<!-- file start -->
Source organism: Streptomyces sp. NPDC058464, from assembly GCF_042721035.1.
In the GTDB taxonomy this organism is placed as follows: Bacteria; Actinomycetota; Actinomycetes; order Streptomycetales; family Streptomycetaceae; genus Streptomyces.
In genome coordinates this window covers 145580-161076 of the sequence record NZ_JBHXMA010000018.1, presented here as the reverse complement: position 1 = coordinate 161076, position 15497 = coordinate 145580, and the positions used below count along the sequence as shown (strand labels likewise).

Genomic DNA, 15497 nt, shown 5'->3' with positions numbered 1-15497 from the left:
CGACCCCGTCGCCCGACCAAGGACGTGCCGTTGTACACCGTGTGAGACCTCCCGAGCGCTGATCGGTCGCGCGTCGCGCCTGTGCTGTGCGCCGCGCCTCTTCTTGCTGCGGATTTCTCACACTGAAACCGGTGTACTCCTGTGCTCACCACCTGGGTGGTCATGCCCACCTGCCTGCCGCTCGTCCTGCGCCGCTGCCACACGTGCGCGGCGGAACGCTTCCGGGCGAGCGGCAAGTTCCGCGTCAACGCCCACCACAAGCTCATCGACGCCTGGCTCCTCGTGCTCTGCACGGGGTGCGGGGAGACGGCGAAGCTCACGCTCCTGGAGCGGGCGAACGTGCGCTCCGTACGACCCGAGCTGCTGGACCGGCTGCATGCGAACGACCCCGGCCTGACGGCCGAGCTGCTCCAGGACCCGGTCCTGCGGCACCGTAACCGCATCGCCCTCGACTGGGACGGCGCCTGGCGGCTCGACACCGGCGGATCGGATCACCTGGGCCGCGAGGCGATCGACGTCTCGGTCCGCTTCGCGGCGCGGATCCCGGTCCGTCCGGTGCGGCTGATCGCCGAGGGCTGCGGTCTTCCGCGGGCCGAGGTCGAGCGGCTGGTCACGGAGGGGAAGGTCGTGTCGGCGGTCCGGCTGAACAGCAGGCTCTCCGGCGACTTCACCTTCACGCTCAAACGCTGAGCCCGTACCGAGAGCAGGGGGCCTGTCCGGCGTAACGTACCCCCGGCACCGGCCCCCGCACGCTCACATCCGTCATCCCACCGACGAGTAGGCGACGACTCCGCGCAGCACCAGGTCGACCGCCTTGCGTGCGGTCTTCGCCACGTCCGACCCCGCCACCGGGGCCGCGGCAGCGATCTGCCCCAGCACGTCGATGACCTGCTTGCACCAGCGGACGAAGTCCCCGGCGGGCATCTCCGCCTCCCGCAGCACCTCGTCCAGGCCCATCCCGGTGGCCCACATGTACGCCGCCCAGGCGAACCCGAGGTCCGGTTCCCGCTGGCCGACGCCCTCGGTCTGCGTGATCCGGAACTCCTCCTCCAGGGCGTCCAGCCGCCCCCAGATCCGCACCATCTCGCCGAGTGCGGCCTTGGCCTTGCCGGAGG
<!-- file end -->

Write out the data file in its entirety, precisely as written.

Source organism: Streptomyces sp. NPDC058464, from assembly GCF_042721035.1.
In the GTDB taxonomy this organism is placed as follows: Bacteria; Actinomycetota; Actinomycetes; order Streptomycetales; family Streptomycetaceae; genus Streptomyces.
In genome coordinates this window covers 145580-161076 of the sequence record NZ_JBHXMA010000018.1, presented here as the reverse complement: position 1 = coordinate 161076, position 15497 = coordinate 145580, and the positions used below count along the sequence as shown (strand labels likewise).

Genomic DNA, 15497 nt, shown 5'->3' with positions numbered 1-15497 from the left:
CGACCCCGTCGCCCGACCAAGGACGTGCCGTTGTACACCGTGTGAGACCTCCCGAGCGCTGATCGGTCGCGCGTCGCGCCTGTGCTGTGCGCCGCGCCTCTTCTTGCTGCGGATTTCTCACACTGAAACCGGTGTACTCCTGTGCTCACCACCTGGGTGGTCATGCCCACCTGCCTGCCGCTCGTCCTGCGCCGCTGCCACACGTGCGCGGCGGAACGCTTCCGGGCGAGCGGCAAGTTCCGCGTCAACGCCCACCACAAGCTCATCGACGCCTGGCTCCTCGTGCTCTGCACGGGGTGCGGGGAGACGGCGAAGCTCACGCTCCTGGAGCGGGCGAACGTGCGCTCCGTACGACCCGAGCTGCTGGACCGGCTGCATGCGAACGACCCCGGCCTGACGGCCGAGCTGCTCCAGGACCCGGTCCTGCGGCACCGTAACCGCATCGCCCTCGACTGGGACGGCGCCTGGCGGCTCGACACCGGCGGATCGGATCACCTGGGCCGCGAGGCGATCGACGTCTCGGTCCGCTTCGCGGCGCGGATCCCGGTCCGTCCGGTGCGGCTGATCGCCGAGGGCTGCGGTCTTCCGCGGGCCGAGGTCGAGCGGCTGGTCACGGAGGGGAAGGTCGTGTCGGCGGTCCGGCTGAACAGCAGGCTCTCCGGCGACTTCACCTTCACGCTCAAACGCTGAGCCCGTACCGAGAGCAGGGGGCCTGTCCGGCGTAACGTACCCCCGGCACCGGCCCCCGCACGCTCACATCCGTCATCCCACCGACGAGTAGGCGACGACTCCGCGCAGCACCAGGTCGACCGCCTTGCGTGCGGTCTTCGCCACGTCCGACCCCGCCACCGGGGCCGCGGCAGCGATCTGCCCCAGCACGTCGATGACCTGCTTGCACCAGCGGACGAAGTCCCCGGCGGGCATCTCCGCCTCCCGCAGCACCTCGTCCAGGCCCATCCCGGTGGCCCACATGTACGCCGCCCAGGCGAACCCGAGGTCCGGTTCCCGCTGGCCGACGCCCTCGGTCTGCGTGATCCGGAACTCCTCCTCCAGGGCGTCCAGCCGCCCCCAGATCCGCACCATCTCGCCGAGTGCGGCCTTGGCCTTGCCGGAGG